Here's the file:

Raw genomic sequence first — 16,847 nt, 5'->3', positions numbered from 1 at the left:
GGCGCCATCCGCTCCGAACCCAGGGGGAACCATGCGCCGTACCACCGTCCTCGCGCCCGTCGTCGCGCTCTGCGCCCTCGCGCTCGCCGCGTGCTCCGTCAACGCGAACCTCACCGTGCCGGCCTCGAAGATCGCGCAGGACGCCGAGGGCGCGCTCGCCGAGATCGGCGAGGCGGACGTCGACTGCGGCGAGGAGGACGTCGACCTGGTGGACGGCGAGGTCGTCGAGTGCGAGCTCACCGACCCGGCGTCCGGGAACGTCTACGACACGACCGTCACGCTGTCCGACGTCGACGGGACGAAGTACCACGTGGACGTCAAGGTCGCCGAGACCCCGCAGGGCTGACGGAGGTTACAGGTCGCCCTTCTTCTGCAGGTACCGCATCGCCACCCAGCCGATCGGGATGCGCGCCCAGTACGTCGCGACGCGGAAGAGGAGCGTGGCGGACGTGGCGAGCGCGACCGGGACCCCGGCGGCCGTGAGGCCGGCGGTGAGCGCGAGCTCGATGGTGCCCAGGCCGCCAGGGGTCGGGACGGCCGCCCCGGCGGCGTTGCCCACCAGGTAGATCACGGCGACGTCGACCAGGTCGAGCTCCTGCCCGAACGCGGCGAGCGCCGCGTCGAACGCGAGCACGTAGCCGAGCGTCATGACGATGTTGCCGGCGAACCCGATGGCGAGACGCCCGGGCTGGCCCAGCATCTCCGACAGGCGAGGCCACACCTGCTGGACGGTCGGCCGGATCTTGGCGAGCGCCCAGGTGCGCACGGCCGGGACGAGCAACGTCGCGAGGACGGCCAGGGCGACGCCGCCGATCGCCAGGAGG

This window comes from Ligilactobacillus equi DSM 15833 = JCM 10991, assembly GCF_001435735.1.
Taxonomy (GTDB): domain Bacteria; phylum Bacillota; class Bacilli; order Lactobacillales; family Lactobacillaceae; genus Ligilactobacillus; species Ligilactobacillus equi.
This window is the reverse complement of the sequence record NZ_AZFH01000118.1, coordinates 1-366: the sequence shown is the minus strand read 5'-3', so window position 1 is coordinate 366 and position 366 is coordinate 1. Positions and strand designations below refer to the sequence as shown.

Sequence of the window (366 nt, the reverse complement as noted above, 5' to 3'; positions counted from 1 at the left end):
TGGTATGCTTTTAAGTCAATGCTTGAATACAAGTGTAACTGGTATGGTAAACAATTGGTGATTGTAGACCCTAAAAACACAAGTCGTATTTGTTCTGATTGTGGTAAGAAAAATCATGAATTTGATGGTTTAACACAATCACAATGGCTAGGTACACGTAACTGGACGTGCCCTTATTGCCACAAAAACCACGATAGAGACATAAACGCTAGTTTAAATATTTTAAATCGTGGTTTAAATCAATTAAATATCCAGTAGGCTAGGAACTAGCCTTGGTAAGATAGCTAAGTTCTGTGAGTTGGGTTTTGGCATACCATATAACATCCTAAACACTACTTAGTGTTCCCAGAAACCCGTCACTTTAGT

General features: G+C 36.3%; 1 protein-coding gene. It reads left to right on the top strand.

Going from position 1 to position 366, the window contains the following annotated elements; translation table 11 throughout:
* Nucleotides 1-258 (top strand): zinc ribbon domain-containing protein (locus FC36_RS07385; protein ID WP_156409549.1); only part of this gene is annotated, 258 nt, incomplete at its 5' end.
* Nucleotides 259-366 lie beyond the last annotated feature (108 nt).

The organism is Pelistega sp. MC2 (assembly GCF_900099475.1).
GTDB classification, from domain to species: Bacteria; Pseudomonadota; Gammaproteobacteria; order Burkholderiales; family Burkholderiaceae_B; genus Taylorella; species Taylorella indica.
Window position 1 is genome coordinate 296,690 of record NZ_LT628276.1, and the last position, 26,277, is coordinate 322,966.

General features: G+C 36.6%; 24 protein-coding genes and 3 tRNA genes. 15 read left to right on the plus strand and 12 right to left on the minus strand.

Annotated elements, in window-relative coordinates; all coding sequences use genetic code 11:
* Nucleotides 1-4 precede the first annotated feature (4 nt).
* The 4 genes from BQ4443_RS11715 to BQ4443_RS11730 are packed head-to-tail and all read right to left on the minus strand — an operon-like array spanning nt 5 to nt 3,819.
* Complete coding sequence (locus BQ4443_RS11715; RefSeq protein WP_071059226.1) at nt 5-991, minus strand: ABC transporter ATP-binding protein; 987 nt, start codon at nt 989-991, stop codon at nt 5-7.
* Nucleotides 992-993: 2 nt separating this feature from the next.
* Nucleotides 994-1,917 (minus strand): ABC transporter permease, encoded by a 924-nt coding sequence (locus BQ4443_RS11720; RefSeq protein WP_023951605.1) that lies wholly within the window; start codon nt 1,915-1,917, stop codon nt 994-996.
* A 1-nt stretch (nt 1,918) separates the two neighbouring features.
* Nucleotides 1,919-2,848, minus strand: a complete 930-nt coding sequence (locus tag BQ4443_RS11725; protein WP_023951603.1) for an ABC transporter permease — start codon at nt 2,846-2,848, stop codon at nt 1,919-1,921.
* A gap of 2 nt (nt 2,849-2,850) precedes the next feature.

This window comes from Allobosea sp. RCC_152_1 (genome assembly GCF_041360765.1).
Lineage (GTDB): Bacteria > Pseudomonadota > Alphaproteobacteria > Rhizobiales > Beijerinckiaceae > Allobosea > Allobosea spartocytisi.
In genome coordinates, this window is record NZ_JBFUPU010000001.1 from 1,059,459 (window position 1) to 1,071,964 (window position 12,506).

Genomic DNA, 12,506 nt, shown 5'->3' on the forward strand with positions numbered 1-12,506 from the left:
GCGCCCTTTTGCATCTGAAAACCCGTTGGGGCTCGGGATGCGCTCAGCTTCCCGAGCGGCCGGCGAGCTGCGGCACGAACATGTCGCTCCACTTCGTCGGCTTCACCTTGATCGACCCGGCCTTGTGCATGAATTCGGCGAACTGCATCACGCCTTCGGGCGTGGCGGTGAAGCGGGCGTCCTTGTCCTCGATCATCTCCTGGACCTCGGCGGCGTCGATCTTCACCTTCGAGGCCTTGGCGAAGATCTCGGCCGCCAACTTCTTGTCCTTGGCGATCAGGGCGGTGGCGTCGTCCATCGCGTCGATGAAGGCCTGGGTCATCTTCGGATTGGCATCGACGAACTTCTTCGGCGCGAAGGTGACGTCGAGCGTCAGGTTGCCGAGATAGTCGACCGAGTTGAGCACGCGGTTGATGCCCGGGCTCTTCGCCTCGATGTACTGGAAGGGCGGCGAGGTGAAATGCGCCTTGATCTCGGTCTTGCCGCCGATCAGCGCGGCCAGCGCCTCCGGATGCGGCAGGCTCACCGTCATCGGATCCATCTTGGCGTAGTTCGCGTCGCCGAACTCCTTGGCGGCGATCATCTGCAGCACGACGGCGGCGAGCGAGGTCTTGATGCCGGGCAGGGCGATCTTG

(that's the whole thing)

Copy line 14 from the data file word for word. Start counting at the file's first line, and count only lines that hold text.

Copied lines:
Window position 1 is genome coordinate 296,690 of record NZ_LT628276.1, and the last position, 26,277, is coordinate 322,966.